Rioters burned dozens of cars and set fire to a nursery school in the poor northern suburbs of Paris in the latest night of unrest sparked by the arrest of a young black man by officers who have since been charged with beating and raping him.
Police arrested 17 people in the disturbances that hit several different areas in the same suburbs where riots by disgruntled youths of immigrant origin began in 2005 and spread across the country.
President François Hollande on Tuesday evening went to visit the young man who is recovering in hospital after his allegedly violent arrest last Thursday in Aulnay-sous-Bois, and stayed for half an hour at his bedside.
The 22-year-old victim, identified only by his first name, Theo, called on people in the suburbs to remain calm and not to take to the streets, according to the president’s aides.
But that call went unheeded, and the suburbs saw their fifth consecutive night of unrest following his arrest, when he was allegedly sodomised with a police officer’s baton during an identity check.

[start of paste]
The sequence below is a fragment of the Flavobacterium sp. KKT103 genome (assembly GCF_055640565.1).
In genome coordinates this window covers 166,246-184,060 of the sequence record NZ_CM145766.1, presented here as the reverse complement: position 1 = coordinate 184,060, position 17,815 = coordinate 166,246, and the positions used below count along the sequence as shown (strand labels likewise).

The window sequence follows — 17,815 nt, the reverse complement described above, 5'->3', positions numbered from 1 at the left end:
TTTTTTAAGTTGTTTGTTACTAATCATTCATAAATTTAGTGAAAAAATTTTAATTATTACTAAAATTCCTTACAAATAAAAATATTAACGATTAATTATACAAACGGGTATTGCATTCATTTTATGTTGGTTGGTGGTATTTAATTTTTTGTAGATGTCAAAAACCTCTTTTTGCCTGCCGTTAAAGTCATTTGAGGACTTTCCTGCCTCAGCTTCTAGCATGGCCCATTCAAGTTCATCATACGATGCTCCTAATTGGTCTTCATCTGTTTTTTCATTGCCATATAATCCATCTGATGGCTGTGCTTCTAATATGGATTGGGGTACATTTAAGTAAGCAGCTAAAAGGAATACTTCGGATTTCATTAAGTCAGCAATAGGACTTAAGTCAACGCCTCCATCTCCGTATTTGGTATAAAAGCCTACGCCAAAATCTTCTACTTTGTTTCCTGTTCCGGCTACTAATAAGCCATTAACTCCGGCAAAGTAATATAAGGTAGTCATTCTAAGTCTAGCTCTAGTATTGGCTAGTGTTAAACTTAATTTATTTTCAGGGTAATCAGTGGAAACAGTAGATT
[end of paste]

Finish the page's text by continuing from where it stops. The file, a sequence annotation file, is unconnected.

One officer was charged on Sunday with aggravated rape and three others were charged with aggravated assault.
The unrest began on Friday night and by Wednesday had spread to several suburbs surrounding Aulnay-sous-Bois, which itself was relatively calm on Tuesday.
As well as damaging the nursery school and a car salesroom, youths also used a shopping trolley full of petrol bombs in their attacks on Tuesday night, police said.
“For the moment we’re talking of very violent but isolated standoffs,” said Luc Poignant from the SGP police union.
Several hundred people also took part in a protest march in Paris on Tuesday.
The man’s allegedly brutal arrest has again thrust the issue of policing in France’s immigrant suburbs into the spotlight. Officers say that they are often targeted there by gangs and drug dealers.
Many youths in those suburbs say they are often humiliated by police and are constantly stopped and asked for their identity papers.
The 2005 riots, in which 10,000 cars and 300 buildings were set on fire, prompted then interior minister, Nicolas Sarkozy, to declare a state of emergency.
The unrest is playing out against a backdrop of growing political uncertainty in France, with support growing for far-right leader Marine Le Pen and conservative Francois Fillon hit by accusations his wife was paid by the state for a fake job.